This article appraises the role of the neoliberal university in regulating social work education, research and practice. The dominance of governments and employers in determining social work education is highlighted, alongside the ascendancy of skills-based and vocational training. Moreover, it is proposed that research, associated learning, and practice are now more often moulded around essentialist science-based, behavioural or functionalist paradigms, which fit conveniently with free market, politically conservative and authoritarian agendas. The neoliberal university is increasingly able to rationally prepare social workers to fulfil narrow ideological objectives, which includes priority given to attempts to empower, pathologise, and scientifically manage structurally disadvantaged populations from minority groups. Reductive paradigms, nevertheless, can struggle to cope with social fragmentation and diversity, with social work students often ill prepared for many of the complex challenges which they later face as qualified practitioners. Analysis for the article draws from critical theory, and it is concluded that market-based discourses and related professional paradigms - and the symbolically constituted and hyperreal fantasies which they help to maintain - can prove difficult to escape. Social work continues to face a precarious future within university settings in which free market narratives, associated norms, targets, and labour insecurity prevail.
    • Evidence-informed practice: simplifying and applying the concept for nursing students and academics

      Bettany-Saltikov, Josette; Van Schaik, Paul; McSherry, Robert; Kumah, Elizabeth; University of Chester, University of Teesside
      Abstract Background: Nurses’ ability to effectively apply evidence into practice is a critical factor in the delivery of quality patient care. Evidence-Based Practice (EBP) is recognized as the gold standard for the delivery of safe and effective person-centred care. Yet, after several decades of its inception, nurses continue to encounter difficulties in implementing the concept. Existing models for implementing EBP offer stepwise approaches, nevertheless, certain factors, such as the context of care and its mechanistic nature act as barriers to the effective and consistent implementation of EBP. It is, therefore, imperative that a solution to solving the way in which evidence is applied into practice is found. Evidence-Informed Practice (EIP) is an evolving concept. In recent times, there has been a focus on EIP as an alternative to EBP. This has generated an international debate as to which of the two concepts better facilitate the application of evidence into practice. While several EBP models and educational interventions exist, there is limited research directed towards understanding the concept of EIP and how it facilitates the application of evidence into clinical nursing practice. Aim: This article aims at clarifying the concept of EIP and provides an integrated systems-based model of EIP in facilitating the application of evidence into clinical nursing practice. This is achieved through the application of two nursing case scenarios. Case scenario 1 is about caring for a high-dependent patient and case scenario 2 involves a patient with a low white blood cell count. Method: this article takes the reader through the various factors, elements, and associated systems and processes of the EIP model. Results: The case scenarios detail the various factors and elements of the EIP model and defines how it facilitates the application of evidence into clinical nursing practice. Conclusion: The EIP model provides a framework for nurses (indeed all healthcare practitioners) to deliver clinically effective care, and to be able to defend the processes used and the service provided by referring to reliable evidence. Revised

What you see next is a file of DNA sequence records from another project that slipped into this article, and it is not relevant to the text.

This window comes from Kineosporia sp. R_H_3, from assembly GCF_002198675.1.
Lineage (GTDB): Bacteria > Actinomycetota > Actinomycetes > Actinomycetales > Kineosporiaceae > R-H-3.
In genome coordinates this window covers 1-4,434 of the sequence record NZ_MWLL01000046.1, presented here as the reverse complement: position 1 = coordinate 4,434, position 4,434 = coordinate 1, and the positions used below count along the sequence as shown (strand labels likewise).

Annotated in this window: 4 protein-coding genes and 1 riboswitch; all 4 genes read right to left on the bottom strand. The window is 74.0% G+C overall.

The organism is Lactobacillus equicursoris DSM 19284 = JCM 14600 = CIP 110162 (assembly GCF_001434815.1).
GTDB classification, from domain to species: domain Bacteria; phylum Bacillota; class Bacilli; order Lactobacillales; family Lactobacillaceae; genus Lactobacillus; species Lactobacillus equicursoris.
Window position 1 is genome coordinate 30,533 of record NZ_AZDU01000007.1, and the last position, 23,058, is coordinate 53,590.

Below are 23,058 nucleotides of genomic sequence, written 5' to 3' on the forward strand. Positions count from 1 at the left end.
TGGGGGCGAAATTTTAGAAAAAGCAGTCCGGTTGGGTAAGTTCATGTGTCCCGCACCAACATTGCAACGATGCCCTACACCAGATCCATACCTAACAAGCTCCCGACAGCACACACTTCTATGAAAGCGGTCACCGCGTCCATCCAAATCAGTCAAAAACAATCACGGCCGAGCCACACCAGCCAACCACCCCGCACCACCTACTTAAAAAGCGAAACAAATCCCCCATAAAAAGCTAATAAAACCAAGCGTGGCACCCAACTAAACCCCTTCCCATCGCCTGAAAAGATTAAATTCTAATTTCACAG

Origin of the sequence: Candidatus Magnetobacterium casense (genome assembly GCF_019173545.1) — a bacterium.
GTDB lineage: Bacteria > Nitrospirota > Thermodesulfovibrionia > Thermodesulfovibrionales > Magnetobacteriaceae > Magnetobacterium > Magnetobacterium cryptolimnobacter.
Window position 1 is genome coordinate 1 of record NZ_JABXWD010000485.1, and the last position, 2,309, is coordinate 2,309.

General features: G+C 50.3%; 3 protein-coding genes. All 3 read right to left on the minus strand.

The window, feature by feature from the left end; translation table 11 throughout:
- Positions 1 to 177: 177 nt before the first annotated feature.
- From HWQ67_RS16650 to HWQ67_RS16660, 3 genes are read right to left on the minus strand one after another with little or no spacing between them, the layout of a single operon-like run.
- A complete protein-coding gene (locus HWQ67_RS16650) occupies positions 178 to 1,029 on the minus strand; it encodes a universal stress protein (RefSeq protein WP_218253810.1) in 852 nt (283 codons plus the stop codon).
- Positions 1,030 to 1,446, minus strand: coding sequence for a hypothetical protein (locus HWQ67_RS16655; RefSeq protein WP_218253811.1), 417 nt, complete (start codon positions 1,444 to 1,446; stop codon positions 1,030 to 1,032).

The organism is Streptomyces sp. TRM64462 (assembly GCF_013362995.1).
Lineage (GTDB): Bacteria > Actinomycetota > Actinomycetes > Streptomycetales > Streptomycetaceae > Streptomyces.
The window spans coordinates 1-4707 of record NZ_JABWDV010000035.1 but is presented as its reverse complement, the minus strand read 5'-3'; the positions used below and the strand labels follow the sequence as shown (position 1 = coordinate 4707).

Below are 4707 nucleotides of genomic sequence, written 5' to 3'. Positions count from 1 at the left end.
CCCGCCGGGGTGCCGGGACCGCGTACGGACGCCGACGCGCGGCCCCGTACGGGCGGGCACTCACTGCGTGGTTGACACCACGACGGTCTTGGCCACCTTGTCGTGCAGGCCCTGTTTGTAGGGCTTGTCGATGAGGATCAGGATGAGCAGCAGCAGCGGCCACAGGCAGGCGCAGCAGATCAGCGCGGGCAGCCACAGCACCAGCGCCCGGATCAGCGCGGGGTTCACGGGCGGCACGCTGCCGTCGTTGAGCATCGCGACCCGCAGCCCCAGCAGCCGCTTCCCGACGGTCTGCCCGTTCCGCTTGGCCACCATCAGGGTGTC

• Attachment Theory: Developments, Debates and Recent Applications in Social Work, Social Care and Education

      Harlow, Elizabeth; University of Chester
      Attachment theory may be considered controversial given that some of its foundational principles are contested. Not only this, it is currently being developed by insights from neuroscience, another perspective that academics have subjected to critique. Nevertheless, at the beginning of the twenty-first century in England and the United Kingdom in general, there has been a renewed interest in its explanation of child development, as well as its application in schools, social care settings and the practice of professionals such as social workers and teachers. This paper outlines the core principles of attachment theory, acknowledges some of the criticisms, then traces the ways in which the theory has been developed over time. The theory is then illustrated with a description of the ways in which it is being applied in the training of foster carers, the provision of support to adoptive parents and in the school environment.